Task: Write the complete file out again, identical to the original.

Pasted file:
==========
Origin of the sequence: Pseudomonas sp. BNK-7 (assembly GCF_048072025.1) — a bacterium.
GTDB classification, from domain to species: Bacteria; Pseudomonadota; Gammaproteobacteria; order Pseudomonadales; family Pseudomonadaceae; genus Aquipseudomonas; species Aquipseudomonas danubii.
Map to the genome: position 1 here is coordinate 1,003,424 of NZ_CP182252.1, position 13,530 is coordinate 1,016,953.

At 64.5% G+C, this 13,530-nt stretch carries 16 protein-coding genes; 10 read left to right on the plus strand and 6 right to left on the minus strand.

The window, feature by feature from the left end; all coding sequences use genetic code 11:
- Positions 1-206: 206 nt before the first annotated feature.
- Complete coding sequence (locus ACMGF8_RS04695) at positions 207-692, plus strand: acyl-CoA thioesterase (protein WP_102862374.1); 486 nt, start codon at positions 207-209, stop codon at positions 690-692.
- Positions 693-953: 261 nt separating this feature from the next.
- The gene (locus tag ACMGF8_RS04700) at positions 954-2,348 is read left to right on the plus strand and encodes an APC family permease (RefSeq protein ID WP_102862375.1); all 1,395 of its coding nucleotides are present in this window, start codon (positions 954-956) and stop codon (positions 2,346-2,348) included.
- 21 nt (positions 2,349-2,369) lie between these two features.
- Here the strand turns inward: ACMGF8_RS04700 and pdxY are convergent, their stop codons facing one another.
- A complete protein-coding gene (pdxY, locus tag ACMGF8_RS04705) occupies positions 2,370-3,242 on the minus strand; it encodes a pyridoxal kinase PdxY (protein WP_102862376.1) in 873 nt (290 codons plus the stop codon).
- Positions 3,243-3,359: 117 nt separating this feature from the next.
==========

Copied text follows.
Origin of the sequence: Pseudomonas sp. BNK-7 (assembly GCF_048072025.1) — a bacterium.
GTDB classification, from domain to species: Bacteria; Pseudomonadota; Gammaproteobacteria; order Pseudomonadales; family Pseudomonadaceae; genus Aquipseudomonas; species Aquipseudomonas danubii.
Map to the genome: position 1 here is coordinate 1,003,424 of NZ_CP182252.1, position 13,530 is coordinate 1,016,953.

At 64.5% G+C, this 13,530-nt stretch carries 16 protein-coding genes; 10 read left to right on the plus strand and 6 right to left on the minus strand.

The window, feature by feature from the left end; all coding sequences use genetic code 11:
- Positions 1-206: 206 nt before the first annotated feature.
- Complete coding sequence (locus ACMGF8_RS04695) at positions 207-692, plus strand: acyl-CoA thioesterase (protein WP_102862374.1); 486 nt, start codon at positions 207-209, stop codon at positions 690-692.
- Positions 693-953: 261 nt separating this feature from the next.
- The gene (locus tag ACMGF8_RS04700) at positions 954-2,348 is read left to right on the plus strand and encodes an APC family permease (RefSeq protein ID WP_102862375.1); all 1,395 of its coding nucleotides are present in this window, start codon (positions 954-956) and stop codon (positions 2,346-2,348) included.
- 21 nt (positions 2,349-2,369) lie between these two features.
- Here the strand turns inward: ACMGF8_RS04700 and pdxY are convergent, their stop codons facing one another.
- A complete protein-coding gene (pdxY, locus tag ACMGF8_RS04705) occupies positions 2,370-3,242 on the minus strand; it encodes a pyridoxal kinase PdxY (protein WP_102862376.1) in 873 nt (290 codons plus the stop codon).
- Positions 3,243-3,359: 117 nt separating this feature from the next.